When Tim King organized a sleep-out in Chicago last year, 300 students from across the Midwest came to raise awareness of homelessness by gathering signatures for a petition, holding up signs and even “sleeping out” on the Magnificent Mile. King, a senior at North Park University in Chicago, is part of a growing network of students at evangelical campuses who are becoming politically active in combating world poverty and hunger, the AIDS epidemic, debt relief, the humanitarian crisis in Sudan and global warming.
“What gets me excited is that within Christianity is a gospel message that restores us with God and with other people around us,” King says. “That means parts of it are going to be poverty issues and justice issues.”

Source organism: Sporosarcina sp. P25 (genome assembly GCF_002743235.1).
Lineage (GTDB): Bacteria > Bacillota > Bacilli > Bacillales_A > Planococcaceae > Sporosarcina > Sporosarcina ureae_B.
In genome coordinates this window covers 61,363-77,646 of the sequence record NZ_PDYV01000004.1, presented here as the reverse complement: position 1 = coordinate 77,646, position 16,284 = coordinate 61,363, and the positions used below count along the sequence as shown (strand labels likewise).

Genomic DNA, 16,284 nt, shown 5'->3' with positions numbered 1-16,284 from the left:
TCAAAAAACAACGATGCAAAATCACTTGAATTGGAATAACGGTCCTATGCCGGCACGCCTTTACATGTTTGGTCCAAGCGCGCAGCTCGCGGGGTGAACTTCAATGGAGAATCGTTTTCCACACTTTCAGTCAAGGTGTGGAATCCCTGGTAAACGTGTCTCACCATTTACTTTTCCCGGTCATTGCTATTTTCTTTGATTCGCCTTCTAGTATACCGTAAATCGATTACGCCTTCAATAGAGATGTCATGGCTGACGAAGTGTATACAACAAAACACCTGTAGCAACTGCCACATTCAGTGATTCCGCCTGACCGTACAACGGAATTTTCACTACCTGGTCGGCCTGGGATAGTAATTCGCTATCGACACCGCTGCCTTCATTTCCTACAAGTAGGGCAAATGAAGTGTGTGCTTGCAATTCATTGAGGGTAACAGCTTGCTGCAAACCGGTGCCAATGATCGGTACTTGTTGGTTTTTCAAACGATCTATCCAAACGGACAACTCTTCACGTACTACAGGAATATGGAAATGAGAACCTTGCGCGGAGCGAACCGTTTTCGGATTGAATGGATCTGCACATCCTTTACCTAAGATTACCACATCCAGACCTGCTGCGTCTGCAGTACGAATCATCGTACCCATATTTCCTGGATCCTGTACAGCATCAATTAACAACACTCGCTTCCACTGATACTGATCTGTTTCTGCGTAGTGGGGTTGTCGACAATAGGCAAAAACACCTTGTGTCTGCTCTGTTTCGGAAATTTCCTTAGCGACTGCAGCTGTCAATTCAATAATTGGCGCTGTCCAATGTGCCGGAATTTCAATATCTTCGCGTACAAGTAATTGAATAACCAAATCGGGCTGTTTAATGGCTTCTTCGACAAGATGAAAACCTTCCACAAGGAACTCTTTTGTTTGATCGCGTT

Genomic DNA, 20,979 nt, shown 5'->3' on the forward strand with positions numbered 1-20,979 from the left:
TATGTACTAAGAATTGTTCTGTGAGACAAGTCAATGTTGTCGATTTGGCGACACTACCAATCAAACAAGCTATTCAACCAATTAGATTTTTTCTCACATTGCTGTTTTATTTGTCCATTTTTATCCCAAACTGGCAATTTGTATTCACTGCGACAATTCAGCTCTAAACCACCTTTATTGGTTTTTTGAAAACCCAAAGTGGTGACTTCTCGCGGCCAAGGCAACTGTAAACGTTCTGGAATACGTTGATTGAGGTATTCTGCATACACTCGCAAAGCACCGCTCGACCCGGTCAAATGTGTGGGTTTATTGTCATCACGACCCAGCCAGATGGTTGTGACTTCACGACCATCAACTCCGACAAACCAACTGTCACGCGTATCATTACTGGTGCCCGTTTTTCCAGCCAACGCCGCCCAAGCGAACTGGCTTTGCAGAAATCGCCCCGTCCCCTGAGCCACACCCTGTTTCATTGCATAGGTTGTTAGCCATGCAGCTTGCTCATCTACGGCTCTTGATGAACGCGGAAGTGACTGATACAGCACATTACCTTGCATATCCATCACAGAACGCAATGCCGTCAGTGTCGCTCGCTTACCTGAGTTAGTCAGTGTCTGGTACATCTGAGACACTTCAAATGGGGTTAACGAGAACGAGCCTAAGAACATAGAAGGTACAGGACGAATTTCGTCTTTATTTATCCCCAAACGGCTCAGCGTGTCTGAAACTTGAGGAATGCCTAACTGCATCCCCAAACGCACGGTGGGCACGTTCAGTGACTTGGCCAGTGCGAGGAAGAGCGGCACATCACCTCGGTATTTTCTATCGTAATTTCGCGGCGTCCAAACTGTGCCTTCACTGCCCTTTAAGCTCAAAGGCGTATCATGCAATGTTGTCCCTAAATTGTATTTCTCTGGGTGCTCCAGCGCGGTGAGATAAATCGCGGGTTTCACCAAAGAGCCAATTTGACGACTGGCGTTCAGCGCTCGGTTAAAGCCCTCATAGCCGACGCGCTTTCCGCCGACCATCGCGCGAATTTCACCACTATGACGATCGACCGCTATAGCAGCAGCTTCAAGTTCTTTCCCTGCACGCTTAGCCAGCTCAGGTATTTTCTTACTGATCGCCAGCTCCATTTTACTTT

A. M. Stroud III, a former prosecutor in Louisiana, expresses regret for the role he played in sending Glenn Ford to death row in 1984. “I was 33 years old. I was arrogant, judgmental, narcissistic and very full of myself. I was not as interested in justice as I was in winning.” Stroud says he presented dubious evidence from a forensic pathologist, precluded black jurors from the trial (Ford, since exonerated, is black), and ignored the fact that the appointed defense attorney had never before tried a criminal or capital case. “I . . . hope that providence will have more mercy for me than I showed Glenn Ford,” Stroud said in a letter to the editor of the Times of Shreveport. “But, I’m also sobered by the realization that I certainly am not deserving of it” (ABA Journal, March 25).